Scott Morrison is gone, but lies still need close attention

The first Crikey Reads, Lies and Falsehoods: The Morrison Government and the New Culture of Deceit was born in the lockdown winter of 2021, and mashed out fireside in the Blue Mountains. Crikey had already published an extensive series on Scott Morrison’s lying, but a short book gave us the opportunity to explore it more in depth, and make clearer the comparisons between Morrison and Boris Johnson and Donald Trump, as well as the political trends across the West that seemed tailor-made for a new breed of politicians who felt no shame about constantly lying.

The result was unexpectedly popular — Lies and Falsehoods sold out within days and online sales surged while we waited for the next print run to arrive. It was still going strong into early 2022 as the federal election loomed.

Now, thankfully, it’s something of a dead letter. The long dossier of Scott Morrison’s lies belongs in the history books. Public perceptions of Morrison’s character — which tended to drift toward visceral loathing of him among many voters who would normally vote Liberal — played a crucial part in the massive defeat his government suffered on May 21. Perhaps to an extent, Lies and Falsehoods had a small role in shaping those perceptions.

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Certainly, after Crikey began routinely calling out Morrison’s lies, parts of the media lifted their game. During the election campaign, Morrison got away with far fewer blatant lies and falsehoods than he had in 2019. Journalists would keep at him on single issues and single questions, pressing him and arguing with him. In one case, the then prime minister was forced to reluctantly concede that the lie he had put forward earlier in the media conference — on the availability of gender reassignment surgery for minors — was wrong. It was a highlight in an otherwise generally poor performance by the media during the campaign.

The removal of Morrison, however, doesn’t remove the systemic issues that created the environment for him — the polarisation, the tribalism, the economic uncertainty, the toxic role of malignant actors like News Corp, the sense of alienation engendered by governments that are perceived as no longer working in the public interest but for vested interests.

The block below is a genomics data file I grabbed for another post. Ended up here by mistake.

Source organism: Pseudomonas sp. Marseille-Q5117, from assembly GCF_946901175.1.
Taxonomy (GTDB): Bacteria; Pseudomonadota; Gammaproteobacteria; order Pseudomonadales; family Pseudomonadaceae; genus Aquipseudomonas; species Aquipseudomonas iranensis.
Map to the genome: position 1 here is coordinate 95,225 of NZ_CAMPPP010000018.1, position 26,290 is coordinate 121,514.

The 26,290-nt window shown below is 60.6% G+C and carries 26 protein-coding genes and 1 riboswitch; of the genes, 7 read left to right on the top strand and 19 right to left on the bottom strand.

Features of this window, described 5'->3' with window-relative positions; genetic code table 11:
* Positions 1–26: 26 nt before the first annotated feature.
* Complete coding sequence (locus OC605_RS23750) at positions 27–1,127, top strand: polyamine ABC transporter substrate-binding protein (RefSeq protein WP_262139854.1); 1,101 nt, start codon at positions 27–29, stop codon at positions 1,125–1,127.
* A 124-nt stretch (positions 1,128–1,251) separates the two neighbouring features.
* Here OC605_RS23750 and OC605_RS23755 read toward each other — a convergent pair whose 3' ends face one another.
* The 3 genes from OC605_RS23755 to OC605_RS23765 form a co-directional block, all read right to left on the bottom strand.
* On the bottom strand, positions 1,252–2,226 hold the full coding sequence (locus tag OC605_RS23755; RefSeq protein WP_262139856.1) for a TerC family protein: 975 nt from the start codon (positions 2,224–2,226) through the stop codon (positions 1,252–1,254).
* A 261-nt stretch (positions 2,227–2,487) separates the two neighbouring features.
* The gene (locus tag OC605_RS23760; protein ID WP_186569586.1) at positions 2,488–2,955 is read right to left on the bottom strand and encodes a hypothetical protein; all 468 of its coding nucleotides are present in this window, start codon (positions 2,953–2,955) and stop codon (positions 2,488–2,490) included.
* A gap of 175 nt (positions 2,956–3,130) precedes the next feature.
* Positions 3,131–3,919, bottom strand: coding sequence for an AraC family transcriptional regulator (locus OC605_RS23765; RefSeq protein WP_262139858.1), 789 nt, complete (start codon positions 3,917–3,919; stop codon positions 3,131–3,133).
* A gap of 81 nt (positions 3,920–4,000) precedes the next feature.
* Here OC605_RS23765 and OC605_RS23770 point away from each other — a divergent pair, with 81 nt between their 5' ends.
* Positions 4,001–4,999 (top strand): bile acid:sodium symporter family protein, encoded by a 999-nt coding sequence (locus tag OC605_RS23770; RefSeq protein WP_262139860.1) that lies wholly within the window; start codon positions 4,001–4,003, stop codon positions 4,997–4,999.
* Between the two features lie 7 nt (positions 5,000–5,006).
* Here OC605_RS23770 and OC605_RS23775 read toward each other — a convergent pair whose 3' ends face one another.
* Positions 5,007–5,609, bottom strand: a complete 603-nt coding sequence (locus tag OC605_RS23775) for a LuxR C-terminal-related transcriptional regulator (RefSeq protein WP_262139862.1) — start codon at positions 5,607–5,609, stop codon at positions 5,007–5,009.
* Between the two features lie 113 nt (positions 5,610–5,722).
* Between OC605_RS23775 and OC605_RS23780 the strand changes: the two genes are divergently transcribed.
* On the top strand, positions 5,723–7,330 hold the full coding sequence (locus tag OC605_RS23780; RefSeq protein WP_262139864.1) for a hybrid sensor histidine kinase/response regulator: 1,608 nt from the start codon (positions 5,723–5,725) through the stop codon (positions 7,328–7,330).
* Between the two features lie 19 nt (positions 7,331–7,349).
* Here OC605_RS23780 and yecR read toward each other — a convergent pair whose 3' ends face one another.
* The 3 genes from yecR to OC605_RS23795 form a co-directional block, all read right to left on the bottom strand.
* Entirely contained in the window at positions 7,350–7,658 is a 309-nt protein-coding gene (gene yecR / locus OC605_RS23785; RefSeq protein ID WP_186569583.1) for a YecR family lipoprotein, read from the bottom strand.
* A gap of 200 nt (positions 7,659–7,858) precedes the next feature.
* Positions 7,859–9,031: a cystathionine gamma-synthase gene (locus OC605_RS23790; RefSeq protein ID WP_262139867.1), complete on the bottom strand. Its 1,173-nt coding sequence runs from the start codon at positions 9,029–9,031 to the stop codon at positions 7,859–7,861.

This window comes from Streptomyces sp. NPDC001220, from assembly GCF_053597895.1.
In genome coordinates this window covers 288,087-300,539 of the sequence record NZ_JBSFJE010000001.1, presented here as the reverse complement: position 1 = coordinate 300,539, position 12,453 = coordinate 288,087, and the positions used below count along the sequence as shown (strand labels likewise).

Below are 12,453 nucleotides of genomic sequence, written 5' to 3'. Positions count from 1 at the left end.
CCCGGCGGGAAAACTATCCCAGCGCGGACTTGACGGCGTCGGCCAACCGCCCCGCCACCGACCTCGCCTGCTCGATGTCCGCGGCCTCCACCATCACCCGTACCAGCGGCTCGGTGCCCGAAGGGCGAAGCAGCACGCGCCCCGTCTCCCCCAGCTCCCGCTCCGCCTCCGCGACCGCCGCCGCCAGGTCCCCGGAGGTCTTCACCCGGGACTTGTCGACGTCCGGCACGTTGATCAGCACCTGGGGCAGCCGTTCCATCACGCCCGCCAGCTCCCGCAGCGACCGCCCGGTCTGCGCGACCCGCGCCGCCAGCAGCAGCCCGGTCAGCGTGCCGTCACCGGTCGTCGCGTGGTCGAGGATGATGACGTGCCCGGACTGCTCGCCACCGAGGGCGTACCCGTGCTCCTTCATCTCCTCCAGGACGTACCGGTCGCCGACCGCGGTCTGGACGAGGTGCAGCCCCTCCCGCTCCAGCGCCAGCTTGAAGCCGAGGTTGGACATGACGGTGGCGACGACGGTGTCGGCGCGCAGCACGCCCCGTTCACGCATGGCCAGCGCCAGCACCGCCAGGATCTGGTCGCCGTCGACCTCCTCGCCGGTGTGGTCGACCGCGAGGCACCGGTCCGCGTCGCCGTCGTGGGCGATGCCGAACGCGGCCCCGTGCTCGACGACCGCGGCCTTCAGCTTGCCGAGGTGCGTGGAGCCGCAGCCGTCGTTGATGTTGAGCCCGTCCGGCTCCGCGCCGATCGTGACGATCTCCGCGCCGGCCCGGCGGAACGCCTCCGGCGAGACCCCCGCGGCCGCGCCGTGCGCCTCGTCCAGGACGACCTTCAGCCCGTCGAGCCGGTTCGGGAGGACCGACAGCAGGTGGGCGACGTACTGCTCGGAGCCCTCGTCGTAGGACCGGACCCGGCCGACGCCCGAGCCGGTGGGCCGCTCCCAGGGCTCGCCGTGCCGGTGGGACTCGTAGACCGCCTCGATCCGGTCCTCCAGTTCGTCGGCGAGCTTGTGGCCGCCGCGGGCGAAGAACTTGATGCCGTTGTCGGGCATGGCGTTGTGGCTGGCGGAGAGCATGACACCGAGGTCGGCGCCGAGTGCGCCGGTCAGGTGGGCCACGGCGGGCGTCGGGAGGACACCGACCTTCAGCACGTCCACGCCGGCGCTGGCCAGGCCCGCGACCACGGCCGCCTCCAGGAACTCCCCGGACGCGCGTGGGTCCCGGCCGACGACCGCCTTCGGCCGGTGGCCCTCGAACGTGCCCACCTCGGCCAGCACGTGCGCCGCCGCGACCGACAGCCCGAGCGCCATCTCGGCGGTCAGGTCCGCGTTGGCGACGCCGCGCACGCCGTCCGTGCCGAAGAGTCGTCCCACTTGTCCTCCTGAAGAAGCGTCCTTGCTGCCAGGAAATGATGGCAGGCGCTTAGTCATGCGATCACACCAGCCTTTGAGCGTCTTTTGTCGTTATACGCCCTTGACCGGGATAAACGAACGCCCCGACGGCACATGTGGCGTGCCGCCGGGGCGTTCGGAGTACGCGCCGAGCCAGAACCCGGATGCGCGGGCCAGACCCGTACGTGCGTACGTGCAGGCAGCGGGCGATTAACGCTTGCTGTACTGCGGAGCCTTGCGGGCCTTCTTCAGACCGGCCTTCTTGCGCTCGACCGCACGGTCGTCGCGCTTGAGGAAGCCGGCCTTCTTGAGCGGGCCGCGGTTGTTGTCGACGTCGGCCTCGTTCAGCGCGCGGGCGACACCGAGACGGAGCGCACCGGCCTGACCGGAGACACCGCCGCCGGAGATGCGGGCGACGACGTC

Such factors are still at work in the United States, where the return of Trump to the presidency remains a real possibility. Fortunately, those forces are less pronounced here, but the hyper-partisanship on display on social media and the tendency to conspiracy theorising by anyone disgruntled about a powerful institutional is a reminder that our current level of public debate is founded on decidedly shaky supports.

Lies and Falsehoods ended with a plea for re-engagement with an old-fashioned kind of community politics, represented best by the Voices Of campaigns. Much more than the removal of Morrison, the success of community independents in the 2022 election represents a vindication of the possibilities of community politics and grassroots engagement that undermine the efficacy of political deception broadcast by compliant media. The fact that several successful community independents were futilely demonised and smeared by News Corp was an elegant demonstration that we can fight back against large-scale lying and the systems that enable it. But it’s a process, not an event, and one election is just the start.

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Australia has spoken. We want more from the people in power and deserve a media that keeps them on their toes. And thank you, because it’s been made abundantly clear that at Crikey we’re on the right track.

We’ve pushed our journalism as far as we could go. And that’s only been possible with reader support. Thank you. And if you haven’t yet subscribed, this is your time to join tens of thousands of Crikey members to take the plunge.

Peter Fray

Peter Fray

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